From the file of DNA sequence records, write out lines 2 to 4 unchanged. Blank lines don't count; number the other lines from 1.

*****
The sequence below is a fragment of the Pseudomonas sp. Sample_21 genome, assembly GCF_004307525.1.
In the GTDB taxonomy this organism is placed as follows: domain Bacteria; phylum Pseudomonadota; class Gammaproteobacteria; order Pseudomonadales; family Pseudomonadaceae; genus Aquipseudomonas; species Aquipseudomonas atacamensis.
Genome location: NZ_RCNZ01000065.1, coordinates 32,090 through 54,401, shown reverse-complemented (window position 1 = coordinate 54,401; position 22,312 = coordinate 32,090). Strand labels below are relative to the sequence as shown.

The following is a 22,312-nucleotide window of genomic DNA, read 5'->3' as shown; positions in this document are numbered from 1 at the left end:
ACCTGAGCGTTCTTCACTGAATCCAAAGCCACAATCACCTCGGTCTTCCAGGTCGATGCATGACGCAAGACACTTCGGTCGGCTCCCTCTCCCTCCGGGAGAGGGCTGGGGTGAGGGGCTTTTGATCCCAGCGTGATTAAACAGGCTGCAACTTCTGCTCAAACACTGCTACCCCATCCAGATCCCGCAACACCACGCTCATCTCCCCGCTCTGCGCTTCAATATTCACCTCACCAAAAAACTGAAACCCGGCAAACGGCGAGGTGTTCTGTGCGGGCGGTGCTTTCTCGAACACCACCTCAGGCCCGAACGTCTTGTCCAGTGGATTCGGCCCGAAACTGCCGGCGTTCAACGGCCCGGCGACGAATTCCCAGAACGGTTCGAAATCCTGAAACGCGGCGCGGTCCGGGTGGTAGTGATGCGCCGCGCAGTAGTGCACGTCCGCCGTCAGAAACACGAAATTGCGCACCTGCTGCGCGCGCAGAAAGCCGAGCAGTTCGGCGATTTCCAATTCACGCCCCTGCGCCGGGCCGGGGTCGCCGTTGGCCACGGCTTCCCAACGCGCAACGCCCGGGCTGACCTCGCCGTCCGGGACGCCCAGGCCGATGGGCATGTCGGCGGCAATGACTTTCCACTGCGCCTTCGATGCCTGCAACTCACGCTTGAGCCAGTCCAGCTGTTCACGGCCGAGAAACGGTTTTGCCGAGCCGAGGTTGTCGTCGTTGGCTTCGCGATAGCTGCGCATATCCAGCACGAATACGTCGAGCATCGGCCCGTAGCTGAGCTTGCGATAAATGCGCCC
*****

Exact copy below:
In the GTDB taxonomy this organism is placed as follows: domain Bacteria; phylum Pseudomonadota; class Gammaproteobacteria; order Pseudomonadales; family Pseudomonadaceae; genus Aquipseudomonas; species Aquipseudomonas atacamensis.
Genome location: NZ_RCNZ01000065.1, coordinates 32,090 through 54,401, shown reverse-complemented (window position 1 = coordinate 54,401; position 22,312 = coordinate 32,090). Strand labels below are relative to the sequence as shown.

The following is a 22,312-nucleotide window of genomic DNA, read 5'->3' as shown; positions in this document are numbered from 1 at the left end: